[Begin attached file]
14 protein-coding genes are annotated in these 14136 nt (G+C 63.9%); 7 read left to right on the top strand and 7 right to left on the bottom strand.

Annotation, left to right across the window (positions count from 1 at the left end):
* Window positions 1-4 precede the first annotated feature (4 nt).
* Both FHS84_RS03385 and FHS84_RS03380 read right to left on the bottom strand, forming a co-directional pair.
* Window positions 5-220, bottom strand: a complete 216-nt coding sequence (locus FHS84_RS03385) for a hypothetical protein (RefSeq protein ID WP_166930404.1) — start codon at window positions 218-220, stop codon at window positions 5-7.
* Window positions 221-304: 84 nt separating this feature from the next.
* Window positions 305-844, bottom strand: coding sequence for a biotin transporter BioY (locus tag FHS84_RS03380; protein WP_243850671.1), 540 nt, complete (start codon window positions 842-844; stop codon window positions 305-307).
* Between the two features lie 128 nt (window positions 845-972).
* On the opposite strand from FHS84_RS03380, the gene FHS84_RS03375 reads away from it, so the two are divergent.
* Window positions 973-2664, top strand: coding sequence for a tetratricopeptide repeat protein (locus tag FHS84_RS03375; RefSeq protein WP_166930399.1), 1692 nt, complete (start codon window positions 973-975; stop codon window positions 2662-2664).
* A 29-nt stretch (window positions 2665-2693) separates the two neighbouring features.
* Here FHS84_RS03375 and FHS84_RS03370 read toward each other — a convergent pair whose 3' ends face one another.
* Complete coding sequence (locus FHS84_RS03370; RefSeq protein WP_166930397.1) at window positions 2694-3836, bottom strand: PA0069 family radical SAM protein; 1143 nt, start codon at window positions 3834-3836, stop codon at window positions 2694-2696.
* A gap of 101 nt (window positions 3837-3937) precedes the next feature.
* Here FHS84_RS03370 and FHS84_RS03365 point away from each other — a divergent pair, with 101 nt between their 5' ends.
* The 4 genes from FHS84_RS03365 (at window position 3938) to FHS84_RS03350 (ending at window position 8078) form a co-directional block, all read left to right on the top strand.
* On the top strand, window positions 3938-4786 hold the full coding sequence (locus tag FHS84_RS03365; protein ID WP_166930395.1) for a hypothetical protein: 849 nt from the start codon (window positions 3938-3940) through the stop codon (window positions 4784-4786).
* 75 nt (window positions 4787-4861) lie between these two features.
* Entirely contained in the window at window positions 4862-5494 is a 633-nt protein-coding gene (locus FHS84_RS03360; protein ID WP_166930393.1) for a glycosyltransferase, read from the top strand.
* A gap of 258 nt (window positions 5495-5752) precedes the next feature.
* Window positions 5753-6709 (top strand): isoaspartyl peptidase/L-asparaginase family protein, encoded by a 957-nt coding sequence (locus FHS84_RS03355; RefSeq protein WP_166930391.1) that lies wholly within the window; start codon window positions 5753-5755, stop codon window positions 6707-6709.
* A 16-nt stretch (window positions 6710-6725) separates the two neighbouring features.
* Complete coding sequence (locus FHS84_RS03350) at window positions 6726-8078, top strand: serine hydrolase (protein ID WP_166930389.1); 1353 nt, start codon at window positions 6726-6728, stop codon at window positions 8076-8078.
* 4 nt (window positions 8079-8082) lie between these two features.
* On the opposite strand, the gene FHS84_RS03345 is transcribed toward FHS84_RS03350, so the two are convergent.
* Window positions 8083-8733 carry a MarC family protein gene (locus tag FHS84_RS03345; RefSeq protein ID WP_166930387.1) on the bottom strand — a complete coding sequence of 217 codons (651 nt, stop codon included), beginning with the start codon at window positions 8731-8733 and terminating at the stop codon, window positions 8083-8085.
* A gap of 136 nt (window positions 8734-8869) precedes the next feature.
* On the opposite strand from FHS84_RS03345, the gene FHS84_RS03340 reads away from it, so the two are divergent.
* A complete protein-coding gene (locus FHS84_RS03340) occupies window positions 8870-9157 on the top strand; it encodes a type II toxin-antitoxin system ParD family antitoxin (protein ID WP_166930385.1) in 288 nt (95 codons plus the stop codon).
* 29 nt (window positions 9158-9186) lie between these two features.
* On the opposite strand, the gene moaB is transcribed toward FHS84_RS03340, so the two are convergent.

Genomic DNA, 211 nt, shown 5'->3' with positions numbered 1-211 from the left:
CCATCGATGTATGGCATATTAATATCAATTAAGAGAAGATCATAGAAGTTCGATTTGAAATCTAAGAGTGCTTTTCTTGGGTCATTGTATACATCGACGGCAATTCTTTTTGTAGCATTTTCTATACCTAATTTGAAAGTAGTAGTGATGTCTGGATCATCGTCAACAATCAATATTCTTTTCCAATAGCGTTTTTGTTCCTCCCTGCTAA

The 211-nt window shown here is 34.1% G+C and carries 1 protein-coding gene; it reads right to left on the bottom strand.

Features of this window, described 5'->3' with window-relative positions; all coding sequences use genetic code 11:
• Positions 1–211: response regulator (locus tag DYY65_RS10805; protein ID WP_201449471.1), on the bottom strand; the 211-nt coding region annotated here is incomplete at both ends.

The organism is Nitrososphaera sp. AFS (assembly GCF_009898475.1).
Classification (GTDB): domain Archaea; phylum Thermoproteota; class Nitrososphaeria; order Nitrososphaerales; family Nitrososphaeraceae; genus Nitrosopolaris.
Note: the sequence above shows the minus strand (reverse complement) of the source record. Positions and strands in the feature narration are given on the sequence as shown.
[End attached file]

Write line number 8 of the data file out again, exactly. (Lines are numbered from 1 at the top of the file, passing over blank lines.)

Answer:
* Between the two features lie 128 nt (window positions 845-972).